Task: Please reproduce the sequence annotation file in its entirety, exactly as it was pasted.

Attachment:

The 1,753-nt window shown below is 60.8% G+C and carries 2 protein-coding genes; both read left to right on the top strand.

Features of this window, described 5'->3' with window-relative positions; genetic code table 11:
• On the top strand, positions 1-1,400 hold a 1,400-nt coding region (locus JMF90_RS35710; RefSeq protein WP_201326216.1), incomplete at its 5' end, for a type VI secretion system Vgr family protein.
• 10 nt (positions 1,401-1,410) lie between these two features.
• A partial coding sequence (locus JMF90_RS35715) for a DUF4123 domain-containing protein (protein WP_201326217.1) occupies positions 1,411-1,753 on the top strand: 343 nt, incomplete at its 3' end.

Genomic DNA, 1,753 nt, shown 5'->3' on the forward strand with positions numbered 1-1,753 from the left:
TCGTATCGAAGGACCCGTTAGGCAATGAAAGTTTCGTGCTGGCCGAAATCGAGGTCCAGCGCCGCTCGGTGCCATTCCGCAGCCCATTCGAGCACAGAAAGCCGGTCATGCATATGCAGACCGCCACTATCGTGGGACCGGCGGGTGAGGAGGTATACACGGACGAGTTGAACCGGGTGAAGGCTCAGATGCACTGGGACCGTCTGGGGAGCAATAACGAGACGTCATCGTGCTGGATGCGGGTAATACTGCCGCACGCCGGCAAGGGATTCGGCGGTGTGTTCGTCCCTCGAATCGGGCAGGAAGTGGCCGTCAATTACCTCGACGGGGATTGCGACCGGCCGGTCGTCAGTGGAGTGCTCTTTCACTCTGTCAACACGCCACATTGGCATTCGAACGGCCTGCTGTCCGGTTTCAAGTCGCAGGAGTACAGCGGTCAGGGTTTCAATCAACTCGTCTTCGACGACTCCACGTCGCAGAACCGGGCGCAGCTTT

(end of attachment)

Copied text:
The 1,753-nt window shown below is 60.8% G+C and carries 2 protein-coding genes; both read left to right on the top strand.

Features of this window, described 5'->3' with window-relative positions; genetic code table 11:
• On the top strand, positions 1-1,400 hold a 1,400-nt coding region (locus JMF90_RS35710; RefSeq protein WP_201326216.1), incomplete at its 5' end, for a type VI secretion system Vgr family protein.
• 10 nt (positions 1,401-1,410) lie between these two features.
• A partial coding sequence (locus JMF90_RS35715) for a DUF4123 domain-containing protein (protein WP_201326217.1) occupies positions 1,411-1,753 on the top strand: 343 nt, incomplete at its 3' end.

Genomic DNA, 1,753 nt, shown 5'->3' on the forward strand with positions numbered 1-1,753 from the left:
TCGTATCGAAGGACCCGTTAGGCAATGAAAGTTTCGTGCTGGCCGAAATCGAGGTCCAGCGCCGCTCGGTGCCATTCCGCAGCCCATTCGAGCACAGAAAGCCGGTCATGCATATGCAGACCGCCACTATCGTGGGACCGGCGGGTGAGGAGGTATACACGGACGAGTTGAACCGGGTGAAGGCTCAGATGCACTGGGACCGTCTGGGGAGCAATAACGAGACGTCATCGTGCTGGATGCGGGTAATACTGCCGCACGCCGGCAAGGGATTCGGCGGTGTGTTCGTCCCTCGAATCGGGCAGGAAGTGGCCGTCAATTACCTCGACGGGGATTGCGACCGGCCGGTCGTCAGTGGAGTGCTCTTTCACTCTGTCAACACGCCACATTGGCATTCGAACGGCCTGCTGTCCGGTTTCAAGTCGCAGGAGTACAGCGGTCAGGGTTTCAATCAACTCGTCTTCGACGACTCCACGTCGCAGAACCGGGCGCAGCTTT